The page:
Mdm Ong demonstrating part of the muffin-making process to her students.
When they are familiar with the basic task, the students then break out into groups to perform higher-level tasks such as varying the levels of butter in the recipe. In this lesson, they are examining the effect on different volumes of butter on the outcome of the cake. They confidently tweak the recipe, and bake different batches of the cupcakes over two periods.
Mdm Ong shares, “This progressive model of learning empowers those who might be less confident. They get an opportunity to see how it’s done, and everyone has a common understanding of baking techniques. I have also observed that those who have more experience in the kitchen also start encouraging their friends, especially when it comes to the more challenging aspects.”
#4: “Ask the expert in your group”
Mdm Ong has one rule in class: Everyone is expected to contribute. No exceptions. Furthermore, we can all learn something from others and multiply our perspectives.
During theory lessons, students have the chance to contribute to one another’s learning through group work, and take turns being “experts”.
How this works is, within each group of four, students are numbered and assigned a role of teaching something to the rest of their peers. For instance, those numbered ‘1’ may be assigned as “experts” in the functions of carbohydrates. All the ‘1s’ would then research on their own before coming together as an ‘expert group’ to share their learning, before bringing their conclusions back to their original groups.
“This process of learning together, and subsequently teaching someone else, helps with knowledge retention. It also gives everyone a chance to contribute, ask questions, and offer respect, no matter your ability.”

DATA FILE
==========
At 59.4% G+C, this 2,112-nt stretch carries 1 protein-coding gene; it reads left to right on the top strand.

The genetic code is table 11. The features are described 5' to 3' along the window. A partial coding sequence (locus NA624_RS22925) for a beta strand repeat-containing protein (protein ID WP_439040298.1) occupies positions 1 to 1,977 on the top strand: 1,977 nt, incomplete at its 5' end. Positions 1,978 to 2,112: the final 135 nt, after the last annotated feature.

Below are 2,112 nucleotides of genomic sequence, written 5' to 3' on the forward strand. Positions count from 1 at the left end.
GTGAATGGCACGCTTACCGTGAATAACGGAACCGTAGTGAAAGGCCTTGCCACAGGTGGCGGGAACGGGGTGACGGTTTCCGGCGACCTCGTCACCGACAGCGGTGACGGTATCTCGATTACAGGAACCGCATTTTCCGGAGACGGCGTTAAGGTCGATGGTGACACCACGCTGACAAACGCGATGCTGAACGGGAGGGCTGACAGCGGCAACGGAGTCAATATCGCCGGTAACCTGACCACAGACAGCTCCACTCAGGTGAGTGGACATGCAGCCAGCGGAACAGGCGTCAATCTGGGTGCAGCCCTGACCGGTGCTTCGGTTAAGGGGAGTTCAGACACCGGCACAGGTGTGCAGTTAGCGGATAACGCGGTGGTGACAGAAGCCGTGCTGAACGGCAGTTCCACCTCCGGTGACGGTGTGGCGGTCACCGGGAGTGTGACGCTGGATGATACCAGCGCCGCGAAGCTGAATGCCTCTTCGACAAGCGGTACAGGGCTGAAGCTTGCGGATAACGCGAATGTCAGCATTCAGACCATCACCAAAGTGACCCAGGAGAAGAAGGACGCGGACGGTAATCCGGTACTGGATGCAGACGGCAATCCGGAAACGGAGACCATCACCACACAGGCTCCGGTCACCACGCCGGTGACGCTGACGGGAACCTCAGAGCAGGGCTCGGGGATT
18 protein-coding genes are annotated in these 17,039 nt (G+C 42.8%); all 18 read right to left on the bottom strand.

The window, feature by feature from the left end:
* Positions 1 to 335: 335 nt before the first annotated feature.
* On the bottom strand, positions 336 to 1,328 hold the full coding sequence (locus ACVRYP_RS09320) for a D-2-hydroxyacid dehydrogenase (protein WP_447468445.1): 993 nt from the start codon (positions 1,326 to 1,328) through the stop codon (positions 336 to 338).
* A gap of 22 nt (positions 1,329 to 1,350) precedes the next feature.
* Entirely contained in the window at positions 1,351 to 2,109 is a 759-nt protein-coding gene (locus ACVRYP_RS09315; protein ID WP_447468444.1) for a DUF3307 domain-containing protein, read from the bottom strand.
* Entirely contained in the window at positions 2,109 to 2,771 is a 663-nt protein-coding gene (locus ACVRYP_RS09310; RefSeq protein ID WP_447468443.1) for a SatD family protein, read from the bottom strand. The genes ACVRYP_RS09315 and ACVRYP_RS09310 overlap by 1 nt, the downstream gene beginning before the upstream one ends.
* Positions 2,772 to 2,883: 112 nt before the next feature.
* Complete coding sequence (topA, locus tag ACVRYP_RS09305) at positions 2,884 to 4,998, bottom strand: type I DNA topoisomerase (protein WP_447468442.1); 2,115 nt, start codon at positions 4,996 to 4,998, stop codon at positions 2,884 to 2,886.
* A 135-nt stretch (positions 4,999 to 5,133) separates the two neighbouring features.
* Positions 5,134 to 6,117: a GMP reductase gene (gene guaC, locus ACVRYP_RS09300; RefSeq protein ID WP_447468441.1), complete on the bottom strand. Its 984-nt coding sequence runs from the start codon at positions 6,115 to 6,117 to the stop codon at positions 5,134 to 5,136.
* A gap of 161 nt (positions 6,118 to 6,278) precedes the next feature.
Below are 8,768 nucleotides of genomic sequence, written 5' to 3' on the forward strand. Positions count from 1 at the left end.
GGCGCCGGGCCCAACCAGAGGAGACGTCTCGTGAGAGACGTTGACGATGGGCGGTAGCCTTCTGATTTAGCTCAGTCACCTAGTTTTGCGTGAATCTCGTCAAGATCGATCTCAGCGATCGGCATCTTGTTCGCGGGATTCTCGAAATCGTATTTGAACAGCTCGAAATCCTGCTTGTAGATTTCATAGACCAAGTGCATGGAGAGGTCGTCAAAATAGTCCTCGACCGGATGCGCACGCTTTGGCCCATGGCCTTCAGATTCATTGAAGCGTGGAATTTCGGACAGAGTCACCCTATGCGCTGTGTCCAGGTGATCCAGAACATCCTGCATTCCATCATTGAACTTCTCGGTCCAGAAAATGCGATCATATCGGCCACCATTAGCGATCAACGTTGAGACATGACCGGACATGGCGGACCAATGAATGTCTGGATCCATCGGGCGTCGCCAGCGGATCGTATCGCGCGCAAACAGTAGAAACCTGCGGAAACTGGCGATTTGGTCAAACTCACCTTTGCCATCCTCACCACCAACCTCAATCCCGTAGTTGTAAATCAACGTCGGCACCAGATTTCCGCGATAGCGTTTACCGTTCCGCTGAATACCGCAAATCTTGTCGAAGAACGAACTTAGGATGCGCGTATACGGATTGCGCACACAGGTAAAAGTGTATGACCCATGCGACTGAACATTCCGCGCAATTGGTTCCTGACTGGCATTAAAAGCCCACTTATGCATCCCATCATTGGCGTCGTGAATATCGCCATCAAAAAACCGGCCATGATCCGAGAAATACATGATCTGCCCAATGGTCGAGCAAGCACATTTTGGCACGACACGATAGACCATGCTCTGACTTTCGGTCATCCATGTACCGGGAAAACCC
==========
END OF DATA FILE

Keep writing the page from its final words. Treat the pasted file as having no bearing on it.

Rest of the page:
#5: “How well do you understand this?”
Mdm Ong uses pre-assessment quizzes to identify gaps in her students’ understanding of a topic. She then dedicates more of her lesson time to these areas, effectively customising learning for the class.
When it comes to assessment time, students can also choose how they would like to be assessed. “This can be done through a skit, podcast, posters… or even a TikTok video,” says Mdm Ong. “Some students who are more confident and articulate might opt for a video option. Those who prefer working with pen and paper could design posters as their final product.”
“What the teachers are looking out for is an understanding of the topic, instead of a just regurgitating model answers.”
It gives everyone a chance to demonstrate their talents in their own way. “I’ve seen how students appreciate each other’s strengths as a result. Some willingly stay back after class to learn new skills from their friends, such as designing sleek PowerPoint slides. Instead of identifying each other based on stream, they are recognised by their skills and eagerness to offer help.”
At the end of the day, Mdm Ong shares that the above strategies are not unique to Full SBB classrooms, but are her curation of strategies that work well for mixed form classes, which are an extension of what happens in real-world group situations.
“You’ll see a lot more cooperation between the students. I’ve seen friendships develop between those from different streams, and these carry on post-graduation. This makes me the happiest.”
From 2024, streaming will be phased out and replaced by Full Subject-Based Banding in schools. This is part of MOE’s efforts to nurture the joy of learning and better cater to the different strengths and interests of our students.
Pei Hwa Secondary School adopted Full Subject-Based Banding early in 2020 and introduced mixed form classes in the process. Each class comprises students from different streams, who learn six common subjects together – Art, Music, Physical Education, Design & Technology (D&T), Character & Citizenship Education (CCE), and FCE. The students are grouped according to their stream for other subjects; later cohorts not affected by streaming are grouped according to their ability level per subject.
Find out more about what this means for students, parents and teachers on CNA Insider’s ‘A New School of Thought – Full SBB at go.gov.sg/anewschoolofthought